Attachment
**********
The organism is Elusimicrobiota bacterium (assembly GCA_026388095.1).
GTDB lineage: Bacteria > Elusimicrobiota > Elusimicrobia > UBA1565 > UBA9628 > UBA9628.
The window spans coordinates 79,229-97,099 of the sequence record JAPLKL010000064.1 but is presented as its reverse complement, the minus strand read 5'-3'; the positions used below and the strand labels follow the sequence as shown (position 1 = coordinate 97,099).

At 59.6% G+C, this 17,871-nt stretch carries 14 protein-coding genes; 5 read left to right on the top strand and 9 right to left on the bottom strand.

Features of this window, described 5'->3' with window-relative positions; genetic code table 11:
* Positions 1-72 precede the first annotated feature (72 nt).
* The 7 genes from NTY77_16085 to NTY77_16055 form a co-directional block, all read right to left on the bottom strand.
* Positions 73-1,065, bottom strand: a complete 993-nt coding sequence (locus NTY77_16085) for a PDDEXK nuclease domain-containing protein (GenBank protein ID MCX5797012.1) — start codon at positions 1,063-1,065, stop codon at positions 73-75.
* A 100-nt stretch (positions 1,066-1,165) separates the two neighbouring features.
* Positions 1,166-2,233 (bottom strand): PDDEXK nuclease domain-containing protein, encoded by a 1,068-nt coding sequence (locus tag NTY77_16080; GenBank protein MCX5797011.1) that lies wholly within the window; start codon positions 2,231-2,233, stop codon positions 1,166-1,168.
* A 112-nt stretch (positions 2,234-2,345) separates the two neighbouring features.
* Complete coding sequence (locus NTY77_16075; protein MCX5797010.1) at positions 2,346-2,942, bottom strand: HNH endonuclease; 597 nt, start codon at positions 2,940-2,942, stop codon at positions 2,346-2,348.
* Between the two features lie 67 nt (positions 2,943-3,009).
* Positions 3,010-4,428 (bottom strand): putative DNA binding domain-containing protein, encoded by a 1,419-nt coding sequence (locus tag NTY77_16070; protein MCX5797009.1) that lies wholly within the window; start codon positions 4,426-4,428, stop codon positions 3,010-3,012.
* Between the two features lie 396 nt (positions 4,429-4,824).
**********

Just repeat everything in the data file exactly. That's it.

The organism is Elusimicrobiota bacterium (assembly GCA_026388095.1).
GTDB lineage: Bacteria > Elusimicrobiota > Elusimicrobia > UBA1565 > UBA9628 > UBA9628.
The window spans coordinates 79,229-97,099 of the sequence record JAPLKL010000064.1 but is presented as its reverse complement, the minus strand read 5'-3'; the positions used below and the strand labels follow the sequence as shown (position 1 = coordinate 97,099).

At 59.6% G+C, this 17,871-nt stretch carries 14 protein-coding genes; 5 read left to right on the top strand and 9 right to left on the bottom strand.

Features of this window, described 5'->3' with window-relative positions; genetic code table 11:
* Positions 1-72 precede the first annotated feature (72 nt).
* The 7 genes from NTY77_16085 to NTY77_16055 form a co-directional block, all read right to left on the bottom strand.
* Positions 73-1,065, bottom strand: a complete 993-nt coding sequence (locus NTY77_16085) for a PDDEXK nuclease domain-containing protein (GenBank protein ID MCX5797012.1) — start codon at positions 1,063-1,065, stop codon at positions 73-75.
* A 100-nt stretch (positions 1,066-1,165) separates the two neighbouring features.
* Positions 1,166-2,233 (bottom strand): PDDEXK nuclease domain-containing protein, encoded by a 1,068-nt coding sequence (locus tag NTY77_16080; GenBank protein MCX5797011.1) that lies wholly within the window; start codon positions 2,231-2,233, stop codon positions 1,166-1,168.
* A 112-nt stretch (positions 2,234-2,345) separates the two neighbouring features.
* Complete coding sequence (locus NTY77_16075; protein MCX5797010.1) at positions 2,346-2,942, bottom strand: HNH endonuclease; 597 nt, start codon at positions 2,940-2,942, stop codon at positions 2,346-2,348.
* Between the two features lie 67 nt (positions 2,943-3,009).
* Positions 3,010-4,428 (bottom strand): putative DNA binding domain-containing protein, encoded by a 1,419-nt coding sequence (locus tag NTY77_16070; protein MCX5797009.1) that lies wholly within the window; start codon positions 4,426-4,428, stop codon positions 3,010-3,012.
* Between the two features lie 396 nt (positions 4,429-4,824).